Of all of the celebrations that rang out after the death of Osama bin Laden was announced, the festivities that erupted on U.S. college campuses were particularly intriguing.
Grace on the Margins
John Paul II’s imminent beatification has led both secular and religious media to make an old idea like sainthood new again.
For most of us, saints seem otherworldly, far removed from ordinary existence. We get images of a perfect, selfless saint or an ecstatic, medieval mystic with an oozing stigmata. They are angelic beings, far easier to pray to than relate to. It’s no wonder that Dorothy Day famously quipped “Don’t call me a saint. I don’t want to be dismissed so easily.”
I’ve had more than one Catholic who grew up either before or on the cusp of Vatican II tell me horror stories of how they were taught that Jesus died because of their sins.
This was a particularly heavy-handed way for priests and nuns to lay an even thicker coat of guilt on impressionable Catholic school children. Because they were sinners, Jesus had to suffer and die to redeem them. It was one rendering of the traditional theological interpretations of the crucifixion -- that Jesus had to die to fulfill the Scriptures and that his death atoned for the sins of the world.
One of my earliest memories of church is watching my mother being forced to abstain from the Eucharist during my First Holy Communion. The scene is still vivid for me.
I sat in the third pew, squirming in the frilly, miniature bridal gown and veil that we were required to wear. When I returned from my first taste of the host and sacramental wine, I turned around to watch my family receive communion.
He won a purple heart for his service in Vietnam. He lived and worked among the poor in Bolivia for five years. He has served nearly five years in federal prison for non-violent protests, calling attention to U.S. foreign policy in Latin America. And now Fr. Roy Bourgeois has been told that he no longer has a place in the community of the Maryknoll Fathers and Brothers.
When I questioned my students at an area college class about their feelings on religious hierarchy, I received many of the same answers. They do not trust religious leadership. Why? Because they believe that religious leaders are not living out the morality they espouse.
Not only do these students believe that they do not need a mediator between themselves and God, many believe that the mediator may actually taint or obstruct their relationships with the holy.
If these same students tuned into Morley Safer’s interview with Archbishop Dolan on Sunday night, I wonder if any of their opinions might be amended.
This past Ash Wednesday, while most Catholics were being told to turn away from sin, the faithful in Philadelphia were informed that the hierarchy had, once again, failed to do so themselves. After reading the details of this latest fallout of the church’s sex abuse epidemic, I am starting to wonder if there is anything left to say. Even with so much already said, there is still one question that troubles me. Why are we, the Catholic laity, still letting the hierarchy get away with it?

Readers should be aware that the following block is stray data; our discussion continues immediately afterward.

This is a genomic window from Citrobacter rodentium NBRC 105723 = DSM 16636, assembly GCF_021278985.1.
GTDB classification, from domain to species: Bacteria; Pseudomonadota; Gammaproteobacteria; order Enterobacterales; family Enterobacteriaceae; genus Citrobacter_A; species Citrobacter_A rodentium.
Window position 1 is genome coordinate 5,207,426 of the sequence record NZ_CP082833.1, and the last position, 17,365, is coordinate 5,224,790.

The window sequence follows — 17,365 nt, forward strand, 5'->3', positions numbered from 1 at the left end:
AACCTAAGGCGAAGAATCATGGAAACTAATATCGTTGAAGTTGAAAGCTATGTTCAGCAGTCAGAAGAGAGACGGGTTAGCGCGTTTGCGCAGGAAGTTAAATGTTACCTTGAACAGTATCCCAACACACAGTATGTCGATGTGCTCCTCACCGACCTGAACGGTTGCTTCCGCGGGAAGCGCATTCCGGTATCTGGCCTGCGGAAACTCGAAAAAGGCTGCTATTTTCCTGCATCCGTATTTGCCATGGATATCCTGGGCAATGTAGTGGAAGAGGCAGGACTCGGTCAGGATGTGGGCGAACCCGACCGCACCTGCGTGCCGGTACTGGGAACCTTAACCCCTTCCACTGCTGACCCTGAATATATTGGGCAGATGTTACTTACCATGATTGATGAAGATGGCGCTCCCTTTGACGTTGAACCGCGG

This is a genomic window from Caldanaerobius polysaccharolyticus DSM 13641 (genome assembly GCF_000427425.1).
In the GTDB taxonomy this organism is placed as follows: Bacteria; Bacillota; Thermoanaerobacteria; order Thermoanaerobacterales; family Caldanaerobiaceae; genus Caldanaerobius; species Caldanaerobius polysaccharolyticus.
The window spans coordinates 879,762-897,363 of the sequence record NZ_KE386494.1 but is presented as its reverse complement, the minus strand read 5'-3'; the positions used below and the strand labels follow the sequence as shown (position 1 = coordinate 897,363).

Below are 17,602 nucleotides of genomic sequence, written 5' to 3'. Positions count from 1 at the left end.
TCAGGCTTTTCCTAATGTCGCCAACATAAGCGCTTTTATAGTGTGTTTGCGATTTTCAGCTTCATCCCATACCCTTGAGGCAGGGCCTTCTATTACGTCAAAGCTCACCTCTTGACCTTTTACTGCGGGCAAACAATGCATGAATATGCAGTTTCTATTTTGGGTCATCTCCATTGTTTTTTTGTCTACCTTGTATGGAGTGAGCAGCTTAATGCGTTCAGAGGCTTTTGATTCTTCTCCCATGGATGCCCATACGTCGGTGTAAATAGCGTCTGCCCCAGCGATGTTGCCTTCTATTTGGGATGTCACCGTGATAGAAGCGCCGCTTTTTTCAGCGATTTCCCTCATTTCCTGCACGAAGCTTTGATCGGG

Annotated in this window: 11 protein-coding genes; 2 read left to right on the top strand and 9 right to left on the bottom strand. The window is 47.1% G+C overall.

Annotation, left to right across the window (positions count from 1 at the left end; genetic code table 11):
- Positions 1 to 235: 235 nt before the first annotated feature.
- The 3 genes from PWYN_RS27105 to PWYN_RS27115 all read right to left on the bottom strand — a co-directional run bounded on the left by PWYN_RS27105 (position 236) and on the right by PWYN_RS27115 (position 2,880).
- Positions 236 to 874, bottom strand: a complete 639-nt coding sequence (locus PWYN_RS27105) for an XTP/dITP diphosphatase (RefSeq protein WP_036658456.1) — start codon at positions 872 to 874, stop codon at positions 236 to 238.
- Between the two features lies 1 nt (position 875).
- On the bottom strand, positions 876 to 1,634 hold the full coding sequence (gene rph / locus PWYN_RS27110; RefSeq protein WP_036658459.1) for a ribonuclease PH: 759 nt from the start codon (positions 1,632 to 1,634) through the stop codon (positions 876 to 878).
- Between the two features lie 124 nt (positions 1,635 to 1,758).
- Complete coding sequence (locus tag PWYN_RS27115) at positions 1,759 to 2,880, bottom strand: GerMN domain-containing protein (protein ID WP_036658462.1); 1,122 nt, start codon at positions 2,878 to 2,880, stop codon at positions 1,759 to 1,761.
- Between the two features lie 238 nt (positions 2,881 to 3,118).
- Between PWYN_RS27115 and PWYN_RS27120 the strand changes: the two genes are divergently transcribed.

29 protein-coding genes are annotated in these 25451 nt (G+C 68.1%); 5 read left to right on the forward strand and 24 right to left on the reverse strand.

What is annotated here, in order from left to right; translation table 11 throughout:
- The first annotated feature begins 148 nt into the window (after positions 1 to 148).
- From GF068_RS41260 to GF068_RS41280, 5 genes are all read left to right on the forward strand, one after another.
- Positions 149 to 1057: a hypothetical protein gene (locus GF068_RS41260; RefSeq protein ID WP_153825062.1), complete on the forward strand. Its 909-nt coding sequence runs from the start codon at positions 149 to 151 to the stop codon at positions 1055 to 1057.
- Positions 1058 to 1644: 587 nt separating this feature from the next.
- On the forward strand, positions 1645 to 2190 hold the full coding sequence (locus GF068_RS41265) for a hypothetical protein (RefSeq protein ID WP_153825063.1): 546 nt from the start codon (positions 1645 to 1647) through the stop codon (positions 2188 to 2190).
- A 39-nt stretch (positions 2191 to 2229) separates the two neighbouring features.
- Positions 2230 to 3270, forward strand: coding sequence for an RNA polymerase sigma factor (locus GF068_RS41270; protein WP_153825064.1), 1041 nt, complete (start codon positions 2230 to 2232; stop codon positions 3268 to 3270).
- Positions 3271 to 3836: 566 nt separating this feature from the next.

I’m not sure if it made national news, but two weeks ago a three-storey billboard posted in the Soho section of Manhattan caused a bit of controversy here.
The billboard featured a picture of an African American girl. Above her head read: “The most dangerous place for an African American is in the womb.”
The billboard was sponsored by the organization , which apparently is led by an African American. Nevertheless, the sign was quickly condemned for its inherently racist tone and its blatant shaming of African American women.
The billboard was removed within a week, sparking a characteristically hysterical reaction from the Catholic League’s William Donohue, who decried the action as “an exercise in urban fascism.”
The abortion rate in New York City, which by some estimates is as high as 41 percent, has received particular attention lately. But other statistics in the city seem to garner less publicity.
As I continue to reflect on the “Lost? Twenty-Somethings and the Catholic Church” conference hosted at Fordham University last month, I keep returning to the opinions of Robert Putnam on the vital importance of the church for immigrant communities.
Late last week, a new iPhone app designed to help Catholics prepare for the confessional made its debut. The app tailors its questions to a person’s gender and vocation. So if you punch in both “female” and “priest,” you immediately receive the message “sex and vocation are incompatible.”
The women and men featured in the new documentary Pink Smoke would beg to differ.